a close up of food on a table

Discover the Douro in Five Recipes

The Douro River weaves through the fertile landscapes of Portugal’s mountainous north, passing towns and villages untouched by the passage of time. Here, local people stay true to a traditional way of life, and one that values an authentic and time-honoured approach to regional cuisine.

Port wine may be the greatest export of the Douro Valley, but the locals treasure their food, too. This rural region is rich with provincial farmsteads offering fresh produce at the roadside, and many people rely on these farmers, shepherds and artisans to enjoy fresh, local food each day.

As well as these regional producers, the native cuisine of the Douro is still heavily influenced by the Atlantic Ocean. In fishing villages like Afurada and Angeiras, local fisherman can still be seen gathering their day’s catch, with hauls of sardines, mackerel, tuna, hake and bacalhau (cod) making their way to the food and produce markets of Porto and Regua.

Here at Emerald Cruises, we believe a region’s culinary legacy can reveal lots about its culture, traditions and way of life. We also know that, for many of our guests, sampling local food is one of the great joys of a luxury river cruise. So, with this in mind, here we take a tour of the Douro in five delicious recipes — providing step-by-step instructions so you can recreate each dish at home.


Originating from the Beira Litoral Province of the Douro Valley in the 19th century, Chanfana is a Portuguese stew comprising of roasted goat, bacon, vegetables and typical Portuguese seasonings like paprika, bay leaves and ground black pepper.


Legend has it, Chanfana was created during the French conquest of Portugal in 1810, when local people were forced to eat old goats after their livestock was pillaged by the invaders. To ensure the meat was tender, it was braised in a red wine broth with herbs, spices and vegetables for several hours before serving.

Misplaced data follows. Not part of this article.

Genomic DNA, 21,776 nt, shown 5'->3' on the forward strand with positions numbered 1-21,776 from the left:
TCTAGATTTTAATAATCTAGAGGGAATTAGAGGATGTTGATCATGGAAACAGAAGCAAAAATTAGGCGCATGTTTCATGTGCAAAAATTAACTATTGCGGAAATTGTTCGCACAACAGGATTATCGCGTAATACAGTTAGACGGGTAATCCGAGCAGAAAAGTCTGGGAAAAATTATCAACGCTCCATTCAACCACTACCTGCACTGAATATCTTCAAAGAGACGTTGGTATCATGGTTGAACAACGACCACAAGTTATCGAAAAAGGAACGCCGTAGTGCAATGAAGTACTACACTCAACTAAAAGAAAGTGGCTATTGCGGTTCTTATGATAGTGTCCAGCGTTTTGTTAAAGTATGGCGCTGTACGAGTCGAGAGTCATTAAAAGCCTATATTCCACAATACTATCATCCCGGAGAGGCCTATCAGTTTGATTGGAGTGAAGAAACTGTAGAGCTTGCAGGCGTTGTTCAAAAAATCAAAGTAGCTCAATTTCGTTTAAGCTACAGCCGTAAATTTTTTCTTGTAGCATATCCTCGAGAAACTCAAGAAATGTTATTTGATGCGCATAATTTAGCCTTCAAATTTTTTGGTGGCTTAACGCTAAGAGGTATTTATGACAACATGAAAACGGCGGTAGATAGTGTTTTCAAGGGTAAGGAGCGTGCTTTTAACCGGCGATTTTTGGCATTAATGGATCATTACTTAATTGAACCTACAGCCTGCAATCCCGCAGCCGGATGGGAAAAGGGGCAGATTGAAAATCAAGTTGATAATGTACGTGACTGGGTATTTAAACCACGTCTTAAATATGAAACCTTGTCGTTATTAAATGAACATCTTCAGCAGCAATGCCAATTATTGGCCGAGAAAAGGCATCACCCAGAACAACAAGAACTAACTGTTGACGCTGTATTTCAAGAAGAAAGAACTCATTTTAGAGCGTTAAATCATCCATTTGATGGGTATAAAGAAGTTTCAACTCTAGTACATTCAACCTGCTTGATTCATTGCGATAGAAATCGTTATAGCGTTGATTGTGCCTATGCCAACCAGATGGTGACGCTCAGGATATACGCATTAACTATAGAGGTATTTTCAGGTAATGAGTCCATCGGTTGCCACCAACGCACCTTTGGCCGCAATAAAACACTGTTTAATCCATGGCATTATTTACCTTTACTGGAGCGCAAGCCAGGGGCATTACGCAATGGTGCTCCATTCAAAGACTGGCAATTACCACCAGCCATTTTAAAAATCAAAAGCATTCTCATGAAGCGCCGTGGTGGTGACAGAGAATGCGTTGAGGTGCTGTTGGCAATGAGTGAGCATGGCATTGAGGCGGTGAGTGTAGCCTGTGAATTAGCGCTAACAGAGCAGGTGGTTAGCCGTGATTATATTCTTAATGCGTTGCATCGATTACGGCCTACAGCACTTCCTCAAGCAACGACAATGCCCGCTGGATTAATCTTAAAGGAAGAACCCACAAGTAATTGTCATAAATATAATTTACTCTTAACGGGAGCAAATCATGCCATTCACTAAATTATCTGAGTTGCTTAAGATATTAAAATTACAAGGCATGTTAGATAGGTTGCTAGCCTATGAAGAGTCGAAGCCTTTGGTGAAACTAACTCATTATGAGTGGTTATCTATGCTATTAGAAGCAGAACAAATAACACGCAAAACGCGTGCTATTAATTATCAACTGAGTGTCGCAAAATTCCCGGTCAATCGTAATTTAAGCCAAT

Today, Chanfana is enjoyed across Portugal but remains a typical dish of the Douro Valley, where it’s traditionally served in a clay pot from Olho Marinho. Our recipe follows the traditional version of the dish, but you can add or remove certain elements to suit your tastes.

Serves: 8. Prep Time: 30 Mins. Cook Time: 4 Hours.


  • A handful of parsley, roughly chopped
  • 1tsp of paprika
  • 2tsp black pepper
  • 5 cloves garlic
  • 1 onion, chopped
  • 1tbsp of lard
  • 100ml of olive oil
  • 125g bacon
  • 3kg of goat
  • 1 bay leaf
  • 1l of red wine


  1. Cut the goat into medium-sized pieces (or have your butcher do it for you), before seasoning it with the herbs and spices. Cover and refrigerate for up to 1 day before you plan to serve the Chanfana.
  2. In a large earthenware or cast-iron pot, add the seasoned goat meat, bacon and onions. Next, add enough good quality red wine (preferably Portuguese) to the pot so it just covers the meat. If possible, refrigerate this for an additional 24 hours.
  3. Pre-heat the oven to 250°C for at least half an hour. Then, reduce the heat back down to 180°C. Place the pot in the oven and allow it to cook slowly for around 4 hours, making sure to check that it doesn’t need topping up with wine.
  4. After 4 hours, the Chanfana will be ready. For a perfectly balanced dish, serve with boiled potatoes and a hunk of homemade bread.

Cozido à Portuguesa

Like many of Europe’s rural regions, the people of the Douro Valley historically relied on affordable, easy-to-prepare meals that required no specialist ingredients or equipment to cook and prepare. One such dish is the legendary Cozido à Portuguesa, a traditional stew which has existed since Roman times, and has become a staple of Portuguese home cookery from the Douro to the Tagus.


Traditionally, Cozido à Portuguesa was a peasant dish made using leftovers, scrap cuts of meat and any other ingredients people could get their hands on. Recently, however, the dish has experienced something of a renaissance, with top restaurants now serving their own version of this historic classic. A true ‘winter warmer’, Portuguese families often serve this dish during the colder months, when the temperatures drop on the Douro’s exposed mountainsides.